Let's start over:
Alternator Rating: Typically taken at 6,000 rpm. The typical step-up ratio from the drive-shaft pulley to the alternator pulley is about 3:1. So, if y our engine is running at 2,000 rpm, steady state, you are getting the full alternator output. At 2,500 rpm, you are getting no more actual power from the alternator as this is limited by the size of the system.
Rating vs. Real World: About 90%, with diode losses.
Inverter Output: No better than 90% of input, to the maximum *STEADY STATE* rating of the inverter.
Charger Losses: About 15% of input up to the maximum output rating of the c harger.
Load: The total load on the alternator including all items. In the typical automotive application, this includes: Lights, computer, ignition, sensors , peripherals such as heater fans, AC, heated seats, information and entert ainment, and much more.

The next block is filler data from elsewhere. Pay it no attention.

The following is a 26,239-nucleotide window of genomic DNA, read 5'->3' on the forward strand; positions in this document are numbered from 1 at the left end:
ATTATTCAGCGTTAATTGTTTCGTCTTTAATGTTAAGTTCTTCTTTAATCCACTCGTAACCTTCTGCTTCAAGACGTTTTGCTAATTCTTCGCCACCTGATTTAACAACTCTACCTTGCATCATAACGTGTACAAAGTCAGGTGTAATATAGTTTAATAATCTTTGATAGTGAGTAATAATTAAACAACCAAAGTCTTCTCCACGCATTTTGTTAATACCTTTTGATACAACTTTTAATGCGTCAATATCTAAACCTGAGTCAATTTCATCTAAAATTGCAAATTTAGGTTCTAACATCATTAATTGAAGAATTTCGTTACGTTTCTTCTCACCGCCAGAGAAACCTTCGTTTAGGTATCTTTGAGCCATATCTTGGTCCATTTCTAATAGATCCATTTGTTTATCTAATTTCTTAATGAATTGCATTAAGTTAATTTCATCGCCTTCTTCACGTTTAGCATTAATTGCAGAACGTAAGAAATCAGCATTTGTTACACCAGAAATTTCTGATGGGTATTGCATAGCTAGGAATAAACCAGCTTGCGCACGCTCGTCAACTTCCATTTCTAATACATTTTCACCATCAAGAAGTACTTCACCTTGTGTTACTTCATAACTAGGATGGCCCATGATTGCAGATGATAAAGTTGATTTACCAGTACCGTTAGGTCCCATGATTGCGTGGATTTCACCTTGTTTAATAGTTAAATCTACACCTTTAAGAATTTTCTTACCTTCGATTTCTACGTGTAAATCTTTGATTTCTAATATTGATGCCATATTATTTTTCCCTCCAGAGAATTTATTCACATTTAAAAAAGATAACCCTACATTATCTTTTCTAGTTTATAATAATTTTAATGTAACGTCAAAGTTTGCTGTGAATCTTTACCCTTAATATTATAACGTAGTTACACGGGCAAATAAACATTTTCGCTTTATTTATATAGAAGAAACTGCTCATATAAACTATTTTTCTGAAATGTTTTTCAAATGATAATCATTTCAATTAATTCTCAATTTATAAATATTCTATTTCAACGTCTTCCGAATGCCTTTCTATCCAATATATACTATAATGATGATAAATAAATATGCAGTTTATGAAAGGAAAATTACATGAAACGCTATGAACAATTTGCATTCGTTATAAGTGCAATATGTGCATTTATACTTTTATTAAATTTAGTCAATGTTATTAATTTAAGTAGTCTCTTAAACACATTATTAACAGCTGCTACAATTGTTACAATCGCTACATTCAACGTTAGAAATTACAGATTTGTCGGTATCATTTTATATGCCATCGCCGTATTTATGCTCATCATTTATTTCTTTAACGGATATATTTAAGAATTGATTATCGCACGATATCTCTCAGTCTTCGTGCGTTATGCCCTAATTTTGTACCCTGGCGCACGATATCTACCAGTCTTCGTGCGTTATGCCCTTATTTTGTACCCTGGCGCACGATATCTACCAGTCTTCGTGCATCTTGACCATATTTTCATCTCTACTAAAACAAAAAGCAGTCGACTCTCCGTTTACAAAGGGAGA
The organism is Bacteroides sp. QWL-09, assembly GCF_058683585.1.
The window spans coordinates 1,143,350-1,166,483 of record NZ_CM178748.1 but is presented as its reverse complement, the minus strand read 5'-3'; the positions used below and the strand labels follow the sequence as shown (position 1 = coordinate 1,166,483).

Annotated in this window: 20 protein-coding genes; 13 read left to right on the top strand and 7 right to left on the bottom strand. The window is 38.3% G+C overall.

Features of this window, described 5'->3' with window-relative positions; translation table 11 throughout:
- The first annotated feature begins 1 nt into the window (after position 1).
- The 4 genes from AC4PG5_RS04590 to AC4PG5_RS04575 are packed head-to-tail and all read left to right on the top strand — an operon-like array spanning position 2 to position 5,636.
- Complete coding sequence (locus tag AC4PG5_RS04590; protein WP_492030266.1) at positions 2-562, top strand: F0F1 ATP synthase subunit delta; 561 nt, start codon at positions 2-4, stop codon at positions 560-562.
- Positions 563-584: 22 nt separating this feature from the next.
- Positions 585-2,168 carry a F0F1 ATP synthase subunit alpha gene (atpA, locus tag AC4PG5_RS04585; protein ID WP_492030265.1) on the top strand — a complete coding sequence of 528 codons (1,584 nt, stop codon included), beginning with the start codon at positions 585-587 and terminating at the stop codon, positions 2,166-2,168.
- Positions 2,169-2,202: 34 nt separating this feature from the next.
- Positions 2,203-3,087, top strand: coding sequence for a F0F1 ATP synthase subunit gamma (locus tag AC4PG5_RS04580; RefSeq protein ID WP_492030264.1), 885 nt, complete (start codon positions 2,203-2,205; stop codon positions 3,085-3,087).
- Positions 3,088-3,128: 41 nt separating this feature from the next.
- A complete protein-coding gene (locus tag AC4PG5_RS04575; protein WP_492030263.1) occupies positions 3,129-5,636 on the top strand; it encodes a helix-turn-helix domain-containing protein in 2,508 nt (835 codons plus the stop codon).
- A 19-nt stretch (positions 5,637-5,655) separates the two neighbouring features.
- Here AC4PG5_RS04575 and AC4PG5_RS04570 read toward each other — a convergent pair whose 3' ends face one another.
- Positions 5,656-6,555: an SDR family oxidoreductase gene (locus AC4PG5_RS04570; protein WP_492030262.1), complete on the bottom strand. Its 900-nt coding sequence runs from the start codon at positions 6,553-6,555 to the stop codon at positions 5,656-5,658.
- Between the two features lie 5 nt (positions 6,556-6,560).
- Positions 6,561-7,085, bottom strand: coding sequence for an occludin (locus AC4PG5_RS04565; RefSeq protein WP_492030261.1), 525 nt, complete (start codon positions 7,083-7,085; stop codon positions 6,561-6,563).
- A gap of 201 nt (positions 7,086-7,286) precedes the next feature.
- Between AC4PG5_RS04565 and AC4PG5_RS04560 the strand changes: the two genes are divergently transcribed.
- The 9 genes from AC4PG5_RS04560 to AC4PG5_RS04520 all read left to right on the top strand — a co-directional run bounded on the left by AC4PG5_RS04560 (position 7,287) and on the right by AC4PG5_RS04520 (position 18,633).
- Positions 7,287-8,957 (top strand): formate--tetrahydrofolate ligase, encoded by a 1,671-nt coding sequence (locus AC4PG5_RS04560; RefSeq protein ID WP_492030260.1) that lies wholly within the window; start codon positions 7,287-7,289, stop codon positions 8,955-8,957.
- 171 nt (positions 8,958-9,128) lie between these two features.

For round figures, use 4,700 watts (391 amps). Of which about half are mome ntary loads such as power windows and the like. About another 20% are tempo rary, such as heated seats, heated rear window and fog lights. So, for roun d figures, you are generally running at a sustained load of 150 amps +/-. L eaving about 30 - 35 amps available for 'the rest of your load'. And your ' additional developed load" is about 45 amps, or so.
Modern automotive electrical systems have vanishingly little resilience the se days. And why vehicles with a "trailer package" not only have heavy duty cooling systems, heavier brakes, heavier suspension and such, but also muc h heavier electrical systems.
You might solve your problems with a 400A alternator, should it fit.
It still would help to know the inverter rating. Really!
Peter Wieck Melrose Park, PA